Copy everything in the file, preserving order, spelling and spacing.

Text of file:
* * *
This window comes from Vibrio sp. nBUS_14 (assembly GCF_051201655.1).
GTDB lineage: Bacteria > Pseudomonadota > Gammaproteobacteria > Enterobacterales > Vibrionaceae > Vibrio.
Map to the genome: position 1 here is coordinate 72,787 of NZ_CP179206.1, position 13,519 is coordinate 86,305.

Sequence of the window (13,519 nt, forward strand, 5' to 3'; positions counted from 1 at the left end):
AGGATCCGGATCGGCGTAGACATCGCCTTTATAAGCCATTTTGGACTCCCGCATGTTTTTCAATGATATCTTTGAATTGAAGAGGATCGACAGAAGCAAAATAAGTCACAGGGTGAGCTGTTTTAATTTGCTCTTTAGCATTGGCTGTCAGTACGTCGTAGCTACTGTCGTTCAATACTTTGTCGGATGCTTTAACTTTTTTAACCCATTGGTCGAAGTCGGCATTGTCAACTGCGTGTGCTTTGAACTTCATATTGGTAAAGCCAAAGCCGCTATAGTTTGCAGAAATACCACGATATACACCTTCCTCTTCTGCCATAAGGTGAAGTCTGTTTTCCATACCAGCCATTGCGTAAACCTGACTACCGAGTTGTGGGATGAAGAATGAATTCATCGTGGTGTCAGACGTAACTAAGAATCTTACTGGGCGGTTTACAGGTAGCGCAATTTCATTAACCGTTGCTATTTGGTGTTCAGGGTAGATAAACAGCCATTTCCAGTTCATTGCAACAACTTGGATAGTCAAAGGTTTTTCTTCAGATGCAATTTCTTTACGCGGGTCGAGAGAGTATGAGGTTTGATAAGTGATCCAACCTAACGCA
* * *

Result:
This window comes from Vibrio sp. nBUS_14 (assembly GCF_051201655.1).
GTDB lineage: Bacteria > Pseudomonadota > Gammaproteobacteria > Enterobacterales > Vibrionaceae > Vibrio.
Map to the genome: position 1 here is coordinate 72,787 of NZ_CP179206.1, position 13,519 is coordinate 86,305.

Sequence of the window (13,519 nt, forward strand, 5' to 3'; positions counted from 1 at the left end):
AGGATCCGGATCGGCGTAGACATCGCCTTTATAAGCCATTTTGGACTCCCGCATGTTTTTCAATGATATCTTTGAATTGAAGAGGATCGACAGAAGCAAAATAAGTCACAGGGTGAGCTGTTTTAATTTGCTCTTTAGCATTGGCTGTCAGTACGTCGTAGCTACTGTCGTTCAATACTTTGTCGGATGCTTTAACTTTTTTAACCCATTGGTCGAAGTCGGCATTGTCAACTGCGTGTGCTTTGAACTTCATATTGGTAAAGCCAAAGCCGCTATAGTTTGCAGAAATACCACGATATACACCTTCCTCTTCTGCCATAAGGTGAAGTCTGTTTTCCATACCAGCCATTGCGTAAACCTGACTACCGAGTTGTGGGATGAAGAATGAATTCATCGTGGTGTCAGACGTAACTAAGAATCTTACTGGGCGGTTTACAGGTAGCGCAATTTCATTAACCGTTGCTATTTGGTGTTCAGGGTAGATAAACAGCCATTTCCAGTTCATTGCAACAACTTGGATAGTCAAAGGTTTTTCTTCAGATGCAATTTCTTTACGCGGGTCGAGAGAGTATGAGGTTTGATAAGTGATCCAACCTAACGCA